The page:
I have lots of old photos that were not taken on a digital camera. I'm just curious what is the easiest method to scan them onto my computer and then burning to a DVD. Just wanting to save them before they lose any more detail, etc. Also include if there are any free programs that are good for this. I do have iPhoto but I'd like to know if there's another program out there that would be easier or quicker to use.

Thanks.

How many old photos. Are we talking a couple hundred or 10,000? Next, do you have the negatives. If so you would be much better off to scan those.

You are going to need a scanner and which kind to buy depends on answers to above.

iPhoto is not scanning software. It is for managing the collection of scanned photos. I'd say to use that until you can say specifically why you don't like it. For the most part other programs will NOT is easier or quicker than iPhoto. But they may do things iPhoto can't. For example you WILL need something like Photoshop. Old photos have scratches and dust and need to have color rebalanced.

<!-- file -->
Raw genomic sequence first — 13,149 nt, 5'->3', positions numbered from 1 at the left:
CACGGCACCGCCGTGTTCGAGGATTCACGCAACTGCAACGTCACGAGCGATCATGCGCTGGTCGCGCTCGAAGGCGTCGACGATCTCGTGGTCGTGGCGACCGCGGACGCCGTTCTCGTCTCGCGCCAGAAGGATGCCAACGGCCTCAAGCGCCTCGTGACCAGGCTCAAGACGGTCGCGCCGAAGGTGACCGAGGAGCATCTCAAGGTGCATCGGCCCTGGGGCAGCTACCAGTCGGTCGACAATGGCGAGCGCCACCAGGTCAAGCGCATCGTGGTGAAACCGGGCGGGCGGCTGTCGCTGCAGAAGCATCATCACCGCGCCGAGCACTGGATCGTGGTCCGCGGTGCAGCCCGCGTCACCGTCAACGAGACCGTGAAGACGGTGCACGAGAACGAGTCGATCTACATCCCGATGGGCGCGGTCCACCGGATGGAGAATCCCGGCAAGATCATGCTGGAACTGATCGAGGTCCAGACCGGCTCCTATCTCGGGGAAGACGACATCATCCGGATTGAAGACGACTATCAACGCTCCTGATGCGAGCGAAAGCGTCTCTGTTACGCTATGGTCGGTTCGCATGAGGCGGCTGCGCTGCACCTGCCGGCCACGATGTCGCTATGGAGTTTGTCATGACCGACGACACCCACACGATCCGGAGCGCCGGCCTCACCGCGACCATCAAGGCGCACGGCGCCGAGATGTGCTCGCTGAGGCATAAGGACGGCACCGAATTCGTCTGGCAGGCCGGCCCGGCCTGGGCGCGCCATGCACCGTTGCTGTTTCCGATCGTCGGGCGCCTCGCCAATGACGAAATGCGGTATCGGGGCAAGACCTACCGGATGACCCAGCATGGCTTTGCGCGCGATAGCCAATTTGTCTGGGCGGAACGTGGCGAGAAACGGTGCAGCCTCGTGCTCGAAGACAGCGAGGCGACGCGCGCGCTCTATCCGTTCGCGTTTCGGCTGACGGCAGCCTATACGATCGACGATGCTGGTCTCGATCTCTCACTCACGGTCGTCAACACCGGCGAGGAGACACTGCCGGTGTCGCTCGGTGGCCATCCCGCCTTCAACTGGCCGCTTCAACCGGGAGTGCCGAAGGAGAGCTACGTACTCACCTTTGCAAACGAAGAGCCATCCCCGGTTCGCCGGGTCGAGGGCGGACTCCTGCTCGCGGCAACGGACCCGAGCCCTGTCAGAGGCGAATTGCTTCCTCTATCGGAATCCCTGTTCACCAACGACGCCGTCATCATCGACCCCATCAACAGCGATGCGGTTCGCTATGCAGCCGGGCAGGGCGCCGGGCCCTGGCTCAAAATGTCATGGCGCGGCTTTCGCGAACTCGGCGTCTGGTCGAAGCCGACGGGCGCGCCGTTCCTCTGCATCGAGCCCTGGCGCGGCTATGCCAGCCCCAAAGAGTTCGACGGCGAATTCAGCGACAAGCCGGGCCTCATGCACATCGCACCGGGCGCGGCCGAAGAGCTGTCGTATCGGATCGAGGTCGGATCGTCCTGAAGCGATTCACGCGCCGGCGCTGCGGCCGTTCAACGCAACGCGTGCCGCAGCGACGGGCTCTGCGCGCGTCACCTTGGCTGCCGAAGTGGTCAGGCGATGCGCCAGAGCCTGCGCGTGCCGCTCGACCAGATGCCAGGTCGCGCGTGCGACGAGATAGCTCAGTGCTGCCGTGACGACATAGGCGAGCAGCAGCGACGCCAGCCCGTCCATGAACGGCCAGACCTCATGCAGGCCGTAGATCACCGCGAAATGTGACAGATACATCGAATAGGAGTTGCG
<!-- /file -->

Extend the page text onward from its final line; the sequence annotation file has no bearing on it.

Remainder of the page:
Do consider out sourcing the project Scanning is very time consuming and when you look at the cost to hae the project done, doing it yourself save money but then you'll be working for $4 per hour. It depends on how many photos their condidtion, what equipment you already own and your skill level with image editing software. But I bet outsouring is the best option.

EDIT:

Okay, I have a scanner that's an all in one with a printer. I think it's an Epson but not sure what model.(It's at my father's house) No negatives...I mean these are old pictures, some of them from when my parents were younger(they are 85 now) My dad says he has around 5000 photos. He says he has nothing but time on his hands and it will keep him busy